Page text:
Governor Mitt Romney had a chance to demonstrate on his trip to Great Britain, Israel, and Poland that he is ready to take on the duties of America’s top diplomat and commander in chief — among the presidency’s most vital responsibilities. Yet for reasons that are hard to understand, Romney undermined himself through surprising lapses in judgment and careless rhetoric, and he failed to articulate his core beliefs on international policy. Far from building confidence in his foreign-policy credentials, the trip actually fueled doubts about his readiness to lead in the most complex and dangerous international environment in a generation.
Inevitably, foreign-policy tryouts for presidential candidates have much more to do with politics than with serious policy. Romney had much to showcase. He is very smart, and is more experienced and capable than his critics allow. Still, the erratic nature of his remarks in each capital was mystifying, especially in light of how important the trip was to his electoral hopes.
London should have been Romney’s easiest stop, playing as it did to his Salt Lake Olympic credentials. But on his first day there, he chose to cast doubts on Britain’s readiness for this summer’s games. This earned swift criticism from Britain’s aggressive press and, more pointedly, from fellow conservatives such as Prime Minister David Cameron and London Mayor Boris Johnson. Words really matter in international politics. It wasn’t wise for Romney to offer even the slightest public criticism of the United Kingdom, our very best friend in the world.
Romney’s meeting in Israel with Prime Minister Benjamin Netanyahu was the trip’s centerpiece. He rightly emphasized America’s security commitment to Israel and strong opposition to Iran’s nuclear-weapons ambitions. But once again, Romney snatched defeat from the jaws of victory. In praising Israel for its extraordinary economic success, he attributed the “dramatic, stark differences in economic vitality” between Israel and the Palestinian Territories to reasons of “culture.” Yet Romney made no mention of a principal reason for that disparity — Israel’s military occupation of the West Bank since June 1967.
It makes little sense to brand the Palestinians as economic losers when Israel has not permitted them to export freely, attract investment, or build a normal economy for the past generation. It would have been fair to criticize Egypt or Syria, both independent, but not the Palestinians who live under onerous restrictions. His remarks may have cheered Netanyahu supporters in the United States, but will damage Romney’s credibility — and not just with Palestinians — if he is elected president.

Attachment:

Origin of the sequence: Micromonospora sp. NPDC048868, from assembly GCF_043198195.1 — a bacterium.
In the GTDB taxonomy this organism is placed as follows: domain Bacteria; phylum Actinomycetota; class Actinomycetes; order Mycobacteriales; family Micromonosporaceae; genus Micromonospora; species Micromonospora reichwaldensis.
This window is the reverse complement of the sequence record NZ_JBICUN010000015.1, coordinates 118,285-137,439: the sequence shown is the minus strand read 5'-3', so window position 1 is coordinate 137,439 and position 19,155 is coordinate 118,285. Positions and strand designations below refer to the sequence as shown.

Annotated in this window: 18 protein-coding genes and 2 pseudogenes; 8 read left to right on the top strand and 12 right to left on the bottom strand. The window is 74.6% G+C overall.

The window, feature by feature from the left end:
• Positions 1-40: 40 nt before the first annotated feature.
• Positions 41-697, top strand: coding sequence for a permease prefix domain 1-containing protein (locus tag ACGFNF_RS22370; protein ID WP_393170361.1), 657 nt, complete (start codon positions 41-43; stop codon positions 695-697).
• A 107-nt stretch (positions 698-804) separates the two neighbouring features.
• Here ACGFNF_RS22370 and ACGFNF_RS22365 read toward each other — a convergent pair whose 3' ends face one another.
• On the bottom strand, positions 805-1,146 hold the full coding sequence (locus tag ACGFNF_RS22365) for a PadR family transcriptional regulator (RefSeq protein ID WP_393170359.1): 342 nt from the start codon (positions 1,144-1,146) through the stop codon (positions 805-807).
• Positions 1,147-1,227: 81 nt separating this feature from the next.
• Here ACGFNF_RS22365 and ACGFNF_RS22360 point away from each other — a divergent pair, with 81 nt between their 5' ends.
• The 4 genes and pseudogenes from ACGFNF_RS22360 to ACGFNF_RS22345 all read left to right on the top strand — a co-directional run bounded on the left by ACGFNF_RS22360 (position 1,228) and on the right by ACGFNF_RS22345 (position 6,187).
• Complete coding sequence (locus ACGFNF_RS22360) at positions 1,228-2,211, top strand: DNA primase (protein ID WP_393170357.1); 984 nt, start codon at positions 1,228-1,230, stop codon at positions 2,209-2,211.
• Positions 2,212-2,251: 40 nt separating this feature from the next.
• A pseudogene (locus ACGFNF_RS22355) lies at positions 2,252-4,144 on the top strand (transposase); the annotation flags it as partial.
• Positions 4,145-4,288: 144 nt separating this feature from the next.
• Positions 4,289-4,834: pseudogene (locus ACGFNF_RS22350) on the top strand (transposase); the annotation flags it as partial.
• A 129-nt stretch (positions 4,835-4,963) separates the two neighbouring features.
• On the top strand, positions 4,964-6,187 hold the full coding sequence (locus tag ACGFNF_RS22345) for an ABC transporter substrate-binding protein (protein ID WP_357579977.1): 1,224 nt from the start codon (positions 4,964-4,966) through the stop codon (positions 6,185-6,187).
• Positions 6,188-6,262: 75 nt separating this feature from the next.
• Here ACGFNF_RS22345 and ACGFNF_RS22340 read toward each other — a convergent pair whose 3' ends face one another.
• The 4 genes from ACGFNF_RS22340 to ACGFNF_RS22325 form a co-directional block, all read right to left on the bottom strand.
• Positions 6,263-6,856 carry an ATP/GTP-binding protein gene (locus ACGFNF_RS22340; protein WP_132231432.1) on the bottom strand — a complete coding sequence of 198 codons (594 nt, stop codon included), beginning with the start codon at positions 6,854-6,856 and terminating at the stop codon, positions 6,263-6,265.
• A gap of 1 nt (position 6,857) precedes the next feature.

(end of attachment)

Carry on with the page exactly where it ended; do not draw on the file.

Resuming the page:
Romney also missed the opportunity to take advantage of what is arguably President Obama’s greatest foreign policy failure: America’s lack of progress in mediating the Israeli-Palestinian dispute. Romney presented no ideas of his own on that issue. Instead, he recognized Jerusalem as Israel’s capital, blithely repudiating six decades of American policy with no clear explanation why. Both Republican and Democratic administrations have chosen not to move our embassy from Tel Aviv to Jerusalem until Israelis and Palestinians make a final peace. Was Romney’s remark a signal he intends to change that policy and thus give up America’s role as mediator in the Middle East?
So far in the campaign, Romney has not yet found a way to counter Obama’s solid international record. Romney can’t run to Obama’s right on national security, as Republicans have done to Democrats for decades. To distinguish himself from Obama, he needs to offer a more compelling sense of how he intends to maintain American power in an era where others are rising to challenge us. Where are his comprehensive proposals on Middle East peace or relations with China? How would he end the Afghan war with peace and honor or find a way to work with Russia on Syria and Iran?
Instead of ideas, he is offering us slogans. While President Obama has a full foreign policy record by which we can judge him, Romney does not. That is why he must offer new ideas on where he would lead us in the international arena. Romney is an impressive man with a record of success in business and politics. But we should expect much more of him than what he showed on his trip.
Nicholas Burns is a professor of the practice of diplomacy and international politics at Harvard’s Kennedy School of Government. His column appears regularly in the Globe.